Hello Fellow Readers,
As the folklore goes if the groundhog sees his shadow, they’ll be six more weeks of winter. If he doesn’t, it will be an early spring. I’ve always wondered how we know what the groundhog sees. Low and behold I saw this year’s broadcast of Groundhog Day at Gobbler’s Knob in Punxsutawney, PA. It’s the first time I’ve seen the festivities and admit it would fun to attend. Given it’s only a four-hour drive west of here, why not put it on the bucket list.
Precisely at 7:30 AM a group of men formally dressed in top hats convene around a tree trunk. “Good morning ladies and gentlemen it is time.” The crowd ignites with hooting and hollering, the stage men are silent. Two handlers duck down, their backs to the crowd, and take the furry fellow from his den and hand, Punxsutawney Phil, to another who brushes off the straw while holding him in his arms much like a domestic cat. Then, he lifts him high to the crowd as a Heisman Trophy bringing a roar of excitement and applause. He seemed tame and enthralled with the attention, though the handlers were wearing protective gloves to match their black suits adorned with rose boutonnieres. I thought maybe he’s a pet, which turns out to be true. The Punxsutawney Groundhog Club takes care of Phil year-round. With an average life expectancy of a Marmota monax (also known as a woodchuck) being less than six years, there’s likely been over twenty-two Punxsutawney Phil’s to-date.
“Okay Phil we have to get serious here buddy,” said the handler who places him on top of the tree trunk next to the judge.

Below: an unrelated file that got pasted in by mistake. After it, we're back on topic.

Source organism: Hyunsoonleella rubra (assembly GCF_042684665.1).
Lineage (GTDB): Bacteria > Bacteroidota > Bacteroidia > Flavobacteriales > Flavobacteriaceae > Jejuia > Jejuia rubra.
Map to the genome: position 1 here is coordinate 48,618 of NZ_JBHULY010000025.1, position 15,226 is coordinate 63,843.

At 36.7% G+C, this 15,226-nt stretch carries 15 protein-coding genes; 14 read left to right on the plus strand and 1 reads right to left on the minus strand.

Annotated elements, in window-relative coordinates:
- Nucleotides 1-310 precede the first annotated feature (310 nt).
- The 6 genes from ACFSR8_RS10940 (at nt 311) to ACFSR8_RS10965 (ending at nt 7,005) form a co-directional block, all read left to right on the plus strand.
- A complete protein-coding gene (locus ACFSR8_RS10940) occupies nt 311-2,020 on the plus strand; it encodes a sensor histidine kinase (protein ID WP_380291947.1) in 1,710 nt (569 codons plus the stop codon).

“Look me in the eye,” the judge said. A long pause as the crowd grew silent.“We have a prediction.”
Another gentleman unrolls a scroll, “Hear ye, hear ye, hear ye now on the second day of February 2019, the 133rd annual trek of The Punxsutawney Groundhog Club.” He goes on to recite a silly poem that closes with, “But predicting the winter, that’s my song, and for 133 years I’ve never been wrong.” Then comes the prediction. “Faithful followers there is no shadow of me, a beautiful (early) spring it shall be!”
The thing is Punxsutawney Phil is more often wrong than right reports LiveScience.com based on Storm-fax Almanac’s data. “Which shows that Phil’s six-week prognostications have been correct about 39 percent of the time.” The article goes on to say, “From 1969 on, Phil’s overall accuracy rate drops to about 36 percent,” per Tim Roche, a meteorologist at Weather Underground who checked the predictions against actual weather outcomes.
Still, Groundhog Day is a fun tradition and whenever it comes, Spring is something to celebrate. Though not so much the garden damage caused by groundhogs, as cute as they can be. Garden Dilemmas? AskMaryStone@gmail.com
Previous columns you’ll enjoy:
How to remedy Ground HOGS!
And one themed around my neighbor who wrote “Help! A woodchuck is eating my trees.” Is it a Beaver or Woodchuck?